President Donald Trump slammed reports questioning his mental stability in a series of tweets Saturday morning, writing he's a "very stable genius" after the publication of an expos- about his first year as President put the White House into damage-control mode.
"Now that Russian collusion, after one year of intense study, has proven to be a total hoax on the American public, the Democrats and their lapdogs, the Fake News Mainstream Media, are taking out the old Ronald Reagan playbook and screaming mental stability and intelligence ... " Trump wrote, referring to questions raised about the mental fitness of the former President, who disclosed in 1994 that he had Alzheimer's disease.
Trump is responding to claims made in a new book by author Michael Wolff
CNN has not independently confirmed all of Wolff's assertions
"Actually, throughout my life, my two greatest assets have been mental stability and being, like, really smart," the President continued. "Crooked Hillary Clinton also played these cards very hard and, as everyone knows, went down in flames. I went from VERY successful businessman, to top T.V. Star ... to President of the United States (on my first try). I think that would qualify as not smart, but genius ... and a very stable genius at that!"
The remarkable spectacle of Trump defending his mental stability comes after the President and some of his top officials spent the last few days countering claims in author Michael Wolff's new book, "Fire and Fury," about Trump's mental fitness to serve as President. The book, which went on sale Friday, also paints the picture of a President who neither knows nor cares about policy and doesn't seem to perceive the vast responsibilities of his role.
CNN has not independently confirmed all of Wolff's assertions.
Trump's tweets also come after reports surfaced that a dozen lawmakers from the House and Senate received a briefing from Yale psychiatrist Dr. Bandy X. Lee on Capitol Hill in early December about Trump's fitness to be president.
"Lawmakers were saying they have been very concerned about this, the President's dangerousness, the dangers that his mental instability poses on the nation," Lee told CNN in a phone interview Thursday, "They know the concern is universal among Democrats, but it really depends on Republicans, they said. Some knew of Republicans that were concerned, maybe equally concerned, but whether they would act on those concerns was their worry."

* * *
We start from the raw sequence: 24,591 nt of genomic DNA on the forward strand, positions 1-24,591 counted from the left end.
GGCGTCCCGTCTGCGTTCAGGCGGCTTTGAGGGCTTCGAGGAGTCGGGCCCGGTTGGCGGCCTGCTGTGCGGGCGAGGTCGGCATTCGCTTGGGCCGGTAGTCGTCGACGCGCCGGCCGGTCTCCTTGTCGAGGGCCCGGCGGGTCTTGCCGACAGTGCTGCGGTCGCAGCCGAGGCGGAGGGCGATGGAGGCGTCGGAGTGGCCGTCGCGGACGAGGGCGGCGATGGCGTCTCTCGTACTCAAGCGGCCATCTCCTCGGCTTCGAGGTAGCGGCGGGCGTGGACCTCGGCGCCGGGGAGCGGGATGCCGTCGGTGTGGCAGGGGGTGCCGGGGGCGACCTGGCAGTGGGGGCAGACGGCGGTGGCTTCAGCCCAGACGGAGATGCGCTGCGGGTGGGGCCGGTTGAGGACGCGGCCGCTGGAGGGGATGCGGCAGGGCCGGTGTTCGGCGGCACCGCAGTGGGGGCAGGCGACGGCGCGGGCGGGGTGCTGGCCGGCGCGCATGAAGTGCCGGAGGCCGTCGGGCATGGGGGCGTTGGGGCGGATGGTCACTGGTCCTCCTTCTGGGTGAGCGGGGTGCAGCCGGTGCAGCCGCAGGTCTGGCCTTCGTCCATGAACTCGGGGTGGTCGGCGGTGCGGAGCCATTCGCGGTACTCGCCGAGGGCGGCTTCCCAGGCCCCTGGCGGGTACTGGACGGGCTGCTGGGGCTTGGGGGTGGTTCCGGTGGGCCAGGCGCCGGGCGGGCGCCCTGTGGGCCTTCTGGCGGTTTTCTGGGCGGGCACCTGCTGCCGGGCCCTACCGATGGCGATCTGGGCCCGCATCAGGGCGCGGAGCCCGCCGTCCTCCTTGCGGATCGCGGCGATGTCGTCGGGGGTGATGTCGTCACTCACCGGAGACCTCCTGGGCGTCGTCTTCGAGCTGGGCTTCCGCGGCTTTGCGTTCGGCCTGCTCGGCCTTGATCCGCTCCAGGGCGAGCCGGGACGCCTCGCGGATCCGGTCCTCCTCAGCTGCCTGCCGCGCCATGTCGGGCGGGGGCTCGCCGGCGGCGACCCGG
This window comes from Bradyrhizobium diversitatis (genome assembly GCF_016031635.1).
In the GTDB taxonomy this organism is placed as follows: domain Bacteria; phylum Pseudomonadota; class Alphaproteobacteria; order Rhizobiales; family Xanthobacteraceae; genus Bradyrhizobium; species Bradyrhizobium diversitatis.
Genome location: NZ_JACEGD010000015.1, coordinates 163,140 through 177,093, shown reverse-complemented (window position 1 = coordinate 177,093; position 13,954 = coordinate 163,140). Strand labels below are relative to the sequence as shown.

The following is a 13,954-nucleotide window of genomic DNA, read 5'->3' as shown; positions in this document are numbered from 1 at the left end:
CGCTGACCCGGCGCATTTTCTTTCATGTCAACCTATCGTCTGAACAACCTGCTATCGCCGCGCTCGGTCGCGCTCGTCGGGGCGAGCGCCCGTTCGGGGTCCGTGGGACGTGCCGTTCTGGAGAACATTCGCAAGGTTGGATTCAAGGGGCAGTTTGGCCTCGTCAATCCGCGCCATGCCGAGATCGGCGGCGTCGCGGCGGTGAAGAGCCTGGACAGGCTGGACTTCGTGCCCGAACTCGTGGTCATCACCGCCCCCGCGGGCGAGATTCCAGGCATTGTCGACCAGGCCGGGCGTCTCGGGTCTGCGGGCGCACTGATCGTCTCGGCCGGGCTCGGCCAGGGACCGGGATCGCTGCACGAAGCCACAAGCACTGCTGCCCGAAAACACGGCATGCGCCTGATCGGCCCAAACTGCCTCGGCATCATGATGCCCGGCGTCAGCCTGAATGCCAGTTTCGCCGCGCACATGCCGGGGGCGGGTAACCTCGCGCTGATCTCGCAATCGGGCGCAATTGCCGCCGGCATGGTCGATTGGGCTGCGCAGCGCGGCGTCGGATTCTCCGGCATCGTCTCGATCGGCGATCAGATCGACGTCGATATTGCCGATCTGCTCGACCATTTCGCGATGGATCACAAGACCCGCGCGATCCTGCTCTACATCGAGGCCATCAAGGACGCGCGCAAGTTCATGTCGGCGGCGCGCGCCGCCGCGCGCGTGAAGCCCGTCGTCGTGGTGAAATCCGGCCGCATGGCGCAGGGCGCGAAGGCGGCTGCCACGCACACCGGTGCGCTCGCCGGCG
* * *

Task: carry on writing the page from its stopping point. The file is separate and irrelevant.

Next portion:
The briefing was previously reported by Politico. Lee, confirming the December 5 and 6 meeting to CNN, said that the group was evenly mixed, with House and Senate lawmakers, and included at least one Republican -- a senator, whom she would not name.
Lee's public comments are highly unusual given protocols from medical professional organizations -- including the 37,000-member American Psychiatric Association -- banning psychiatrists from diagnosing patients without a formal examination.
The White House has taken issue with the claims in Wolff's book since excerpts of it began to surface online ahead of its publication, with press secretary Sarah Sanders calling it "complete fantasy" and an attorney for Trump sending a "cease and desist" threat to the book's author and publisher.
Trump issued a scathing statement on his former chief strategist, Steve Bannon, saying he had "lost his mind" after the book quoted Bannon making negative remarks about Trump and son Donald Trump Jr.
The book quoted Bannon as calling a June 2016 meeting between a Russian lawyer and the President's eldest son, son-in-law Jared Kushner and then-campaign chairman Paul Manafort "treasonous" and "unpatriotic."
Bannon also reportedly told Wolff: "They're going to crack Don Junior like an egg on national TV."
Trump lit into Bannon in a tweet Friday night, saying he "cried when he got fired and begged for his job."
"Michael Wolff is a total loser who made up stories in order to sell this really boring and untruthful book," Trump wrote. "He used Sloppy Steve Bannon, who cried when he got fired and begged for his job. Now Sloppy Steve has been dumped like a dog by almost everyone. Too bad!"
Wolff reiterated his belief that it is becoming a widespread view that Trump is unfit for presidency, telling BBC Radio in an interview overnight that it's a "very clear emperor-has-no-clothes effect."
"The story that I have told seems to present this presidency in such a way that it says he can't do his job," Wolff said in the interview. "Suddenly everywhere people are going, 'Oh my God, it's true, he has no clothes.' That's the background to the perception and the understanding that will finally end ... this presidency."
Secretary of State Rex Tillerson told CNN in an exclusive interview on Friday he's never questioned Trump's mental fitness, despite reports he once called Trump a "moron."
"I've never questioned his mental fitness," Tillerson told CNN's Elise Labott. "I have no reason to question his mental fitness."